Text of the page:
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The Niyamas of YogaSeptember 8, 2016
The biggest myth of Yoga is that it is nothing more than a series of poses that you push yourself through once or twice a week. Or, as I practice, every morning.
The poses, called Asanas, are just one small part of Yoga. If you are at all serious about getting the complete benefit out of pursuing this ancient art, beyond how cute your butt looks in yoga pants, you will want to discover what Yoga actually is.
What Yoga is Not:
→ An exercise program or JUST a series of poses
→ A religion
→ A mysterious, ancient secret reserved for monks
8 ways to living the highest potential of mental, physical and spiritual health. these 8 ways are known as “The Eight Fold Path”.
The first way, or path, is called Yamas and is a set of social principles, referring to how you treat others and the world around you. In order to immerse yourself in the full experience of Yoga, this is where you want to start.
The Five Principles of Social Principles (Yamas)
1. Refrain from using all forms of violence. (Ahimsa)
2. Remain honest in words and actions. (Satya)
3. Do not take what is not yours. (Asteya)
4. Pursue a spiritual lifestyle (Whatever that looks like to you). (Brahmacharya)
5. Do not covet/want what others have (refrain from feeling jealous). (Aparigraha)
As you can see, these principles are all about doing what’s right by other people.
- Practice Yoga by practicing the Yamas without being religious
- Practice Yoga by practicing your religion’s set of principles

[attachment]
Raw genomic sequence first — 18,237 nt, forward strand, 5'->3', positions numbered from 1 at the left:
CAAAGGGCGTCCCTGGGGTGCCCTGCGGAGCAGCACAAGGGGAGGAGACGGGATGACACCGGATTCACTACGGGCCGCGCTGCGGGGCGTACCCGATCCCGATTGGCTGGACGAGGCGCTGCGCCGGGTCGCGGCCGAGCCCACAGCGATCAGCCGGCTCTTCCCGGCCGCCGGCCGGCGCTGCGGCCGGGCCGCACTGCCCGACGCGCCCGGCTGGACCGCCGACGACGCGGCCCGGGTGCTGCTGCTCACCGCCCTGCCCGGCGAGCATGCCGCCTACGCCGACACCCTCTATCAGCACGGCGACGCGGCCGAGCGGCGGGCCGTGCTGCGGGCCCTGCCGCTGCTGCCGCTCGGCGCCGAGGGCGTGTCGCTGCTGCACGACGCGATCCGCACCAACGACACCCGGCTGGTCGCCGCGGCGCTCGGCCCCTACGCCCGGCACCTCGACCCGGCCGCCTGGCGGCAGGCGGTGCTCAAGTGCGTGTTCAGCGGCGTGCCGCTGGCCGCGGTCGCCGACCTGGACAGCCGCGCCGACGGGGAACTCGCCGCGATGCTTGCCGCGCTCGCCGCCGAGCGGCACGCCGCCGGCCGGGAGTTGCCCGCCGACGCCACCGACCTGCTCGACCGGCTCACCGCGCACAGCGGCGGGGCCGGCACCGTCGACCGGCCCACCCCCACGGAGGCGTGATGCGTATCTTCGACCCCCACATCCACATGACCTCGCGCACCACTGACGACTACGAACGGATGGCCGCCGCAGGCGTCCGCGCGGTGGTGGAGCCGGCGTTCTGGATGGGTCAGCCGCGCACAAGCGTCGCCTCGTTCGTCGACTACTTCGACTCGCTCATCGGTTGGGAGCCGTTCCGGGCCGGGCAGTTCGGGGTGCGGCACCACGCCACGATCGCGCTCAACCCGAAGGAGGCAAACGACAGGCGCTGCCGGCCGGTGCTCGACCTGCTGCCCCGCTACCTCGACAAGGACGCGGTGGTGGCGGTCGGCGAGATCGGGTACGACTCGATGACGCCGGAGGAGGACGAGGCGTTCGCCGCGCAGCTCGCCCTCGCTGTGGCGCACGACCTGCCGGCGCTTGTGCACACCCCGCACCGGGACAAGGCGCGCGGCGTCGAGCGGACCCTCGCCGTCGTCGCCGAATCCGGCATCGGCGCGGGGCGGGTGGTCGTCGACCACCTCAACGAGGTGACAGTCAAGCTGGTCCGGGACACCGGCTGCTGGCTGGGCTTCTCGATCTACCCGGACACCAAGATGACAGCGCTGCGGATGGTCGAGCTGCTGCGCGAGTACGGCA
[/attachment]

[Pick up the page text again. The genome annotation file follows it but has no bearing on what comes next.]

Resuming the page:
- Allow the Yamas and your chosen religion to enhance and complement each other
However you choose to do it, when you reflect on and live these principles, you are practicing Yoga.
The Eight Fold Path of Yoga
1. Social principles to get along with others better. (Yamas)
2. Self principles such as inner discipline and responsibility to become the best you possible. (Niyama)
3. The poses to strengthen the body and unite the mind/body/spirit connection. (Asanas)
4. Spending time with your breath to purify and remove distractions, and bring about a feeling of peacefulness/equanimity (such as sitting meditation). (Pranayama)
5. Focused and sustained inner reflection to remain more connected to yourself and your intuition/higher self. (Again, such as in meditation). (Pratyahara)
6. Practice mindfulness by focusing your thoughts in order to improve concentration, reduce stress along with a vast variety of additional benefits (Such as using a mantra or having a visual focus). (Dharana)
7. Practice mindfulness in general to increase awareness of yourself and the universe as it unfolds in the present moment. (Dhyana)
8. Feeling at one with the universe and reaching the ultimate enlightment – the promised consequence of following the other 7 paths. (Samadhi)
I will share additional information about the additional 7 paths of Yoga in future posts, so stay tuned to those.
For now, I challenge you to reflect on the Yamas and how they can improve your lifestyle. Also, join me as a fellow Yogi on the path to better health and mental, physical and spiritual wellbeing.